Firefighters struggle to contain deadly California wildfires
Hot conditions and strong winds are making tackling the flames an impossible task.
Fire crews are facing several weather uncertainties as they struggle to contain a deadly blaze in Northern California that has led to the evacuation of thousands of people.
Firefighters are enduring hot temperatures and remain wary of the possibility of gusty winds, Anthony Romero, a spokesman for the California Department of Forestry and Fire Protection, said.
“Right now it’s going everywhere,” he said. “We still have a lot of open line. Any event could bring this back up again.”
The National Weather Service on Sunday forecast hot and dry conditions in the area, with wind gusts expected late in the afternoon.
Anna Noland, 49, was evacuated twice in three days before learning through video footage on Saturday that the house she last saw under dark and windy skies had burned.
She plans to stay at a shelter at Simpson College in Redding while she searches for another place to live.
“I think I’m still in shock,” she said. “It’s just unbelievable knowing you don’t have a house to go back to.”
Ms Noland is among 38,000 people evacuated after the so-called Carr Fire roared into the outskirts of Redding in Shasta County, leaving five people dead including two firefighters, a woman and her two great-grandchildren.
“My babies are dead,” Sherry Bledsoe said through tears after she and family members met with police on Saturday.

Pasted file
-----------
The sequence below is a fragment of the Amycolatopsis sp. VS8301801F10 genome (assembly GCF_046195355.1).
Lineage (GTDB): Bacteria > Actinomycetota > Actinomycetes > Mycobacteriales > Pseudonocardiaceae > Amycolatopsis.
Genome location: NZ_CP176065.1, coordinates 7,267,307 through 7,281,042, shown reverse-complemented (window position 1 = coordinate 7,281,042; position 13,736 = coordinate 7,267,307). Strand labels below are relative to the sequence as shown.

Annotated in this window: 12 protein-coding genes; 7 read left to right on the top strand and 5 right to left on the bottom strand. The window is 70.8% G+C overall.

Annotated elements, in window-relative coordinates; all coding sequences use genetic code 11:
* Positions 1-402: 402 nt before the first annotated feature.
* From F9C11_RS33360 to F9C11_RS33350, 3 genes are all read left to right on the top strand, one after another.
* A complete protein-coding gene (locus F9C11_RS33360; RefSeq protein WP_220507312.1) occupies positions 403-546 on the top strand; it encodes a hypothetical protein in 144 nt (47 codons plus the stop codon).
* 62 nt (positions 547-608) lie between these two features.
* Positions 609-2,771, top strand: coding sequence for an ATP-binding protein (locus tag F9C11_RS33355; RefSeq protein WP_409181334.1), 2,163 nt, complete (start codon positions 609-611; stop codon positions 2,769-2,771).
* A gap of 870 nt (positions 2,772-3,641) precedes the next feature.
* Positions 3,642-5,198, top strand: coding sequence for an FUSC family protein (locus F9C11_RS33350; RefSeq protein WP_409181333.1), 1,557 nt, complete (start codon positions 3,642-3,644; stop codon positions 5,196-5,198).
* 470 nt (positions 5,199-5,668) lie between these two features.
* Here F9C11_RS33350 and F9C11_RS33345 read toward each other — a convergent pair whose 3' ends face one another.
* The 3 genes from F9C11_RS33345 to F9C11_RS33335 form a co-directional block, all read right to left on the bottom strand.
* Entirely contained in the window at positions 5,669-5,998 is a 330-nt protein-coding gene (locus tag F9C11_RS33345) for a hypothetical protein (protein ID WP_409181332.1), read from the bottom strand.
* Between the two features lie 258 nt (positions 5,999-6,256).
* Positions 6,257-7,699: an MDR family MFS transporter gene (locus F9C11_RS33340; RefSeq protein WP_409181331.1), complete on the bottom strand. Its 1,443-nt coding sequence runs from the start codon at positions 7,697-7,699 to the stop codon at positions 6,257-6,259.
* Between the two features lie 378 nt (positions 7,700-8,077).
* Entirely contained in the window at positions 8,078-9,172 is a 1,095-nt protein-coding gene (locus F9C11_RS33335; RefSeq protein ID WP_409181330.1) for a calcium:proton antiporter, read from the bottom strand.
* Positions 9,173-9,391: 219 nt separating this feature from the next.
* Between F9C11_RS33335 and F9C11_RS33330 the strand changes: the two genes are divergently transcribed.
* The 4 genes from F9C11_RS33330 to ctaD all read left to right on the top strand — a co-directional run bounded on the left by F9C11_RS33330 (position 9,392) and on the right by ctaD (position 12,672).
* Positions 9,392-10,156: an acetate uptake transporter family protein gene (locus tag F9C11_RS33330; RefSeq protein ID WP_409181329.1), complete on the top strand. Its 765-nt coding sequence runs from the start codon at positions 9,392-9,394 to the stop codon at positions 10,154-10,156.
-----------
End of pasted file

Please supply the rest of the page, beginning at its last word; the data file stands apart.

A vehicle problem ignited the fire on Monday, but it wasn’t until Thursday that the fire exploded and raced into communities west of Redding before entering city limits.
On Saturday, it pushed south-west of Redding, the largest city in the region, towards the tiny communities of Ono, Igo and Gas Point, where scorching heat, winds and bone-dry conditions complicated firefighting efforts.
The blaze has grown to 139 square miles and now threatens more than 5,000 structures and is said to be just 5% contained.
The latest tally showed 517 destroyed structures and another 135 damaged, Mr Romero said, with the vast majority believed to be homes.
Ms Bledsoe’s two children, James Roberts, five, and Emily Roberts, four, were stranded with their great-grandmother Melody Bledsoe, 70, when walls of flames swept through the family’s rural property on Thursday in the outskirts of Redding.
The three were among more than a dozen people reported missing after the furious wind-driven blaze took residents by surprise and levelled several neighbourhoods.
Shasta County Sheriff Tom Bosenko said he expects to find several of those people alive and just out of touch with loved ones. Officers have gone to the homes of several people reported missing and found their cars are not there – a strong indication they fled.
Wildfires around the state have forced roughly 50,000 people from their homes, officials said, and 12,000 firefighters are currently tackling 17 significant fires in California.
About 100 miles south-west of Redding, two blazes that prompted mandatory evacuations in Mendocino County burn largely unchecked.
Those fires are threatening more than 4,500 buildings, and have consumed 39 square miles.
Authorities have also issued evacuation orders in Napa County, famous for its wine, after a fire destroyed eight structures.
In addition, major fires continue to burn outside Yosemite National Park and in the San Jacinto Mountains east of Los Angeles near Palm Springs. Those fires have burned nearly 100 square miles.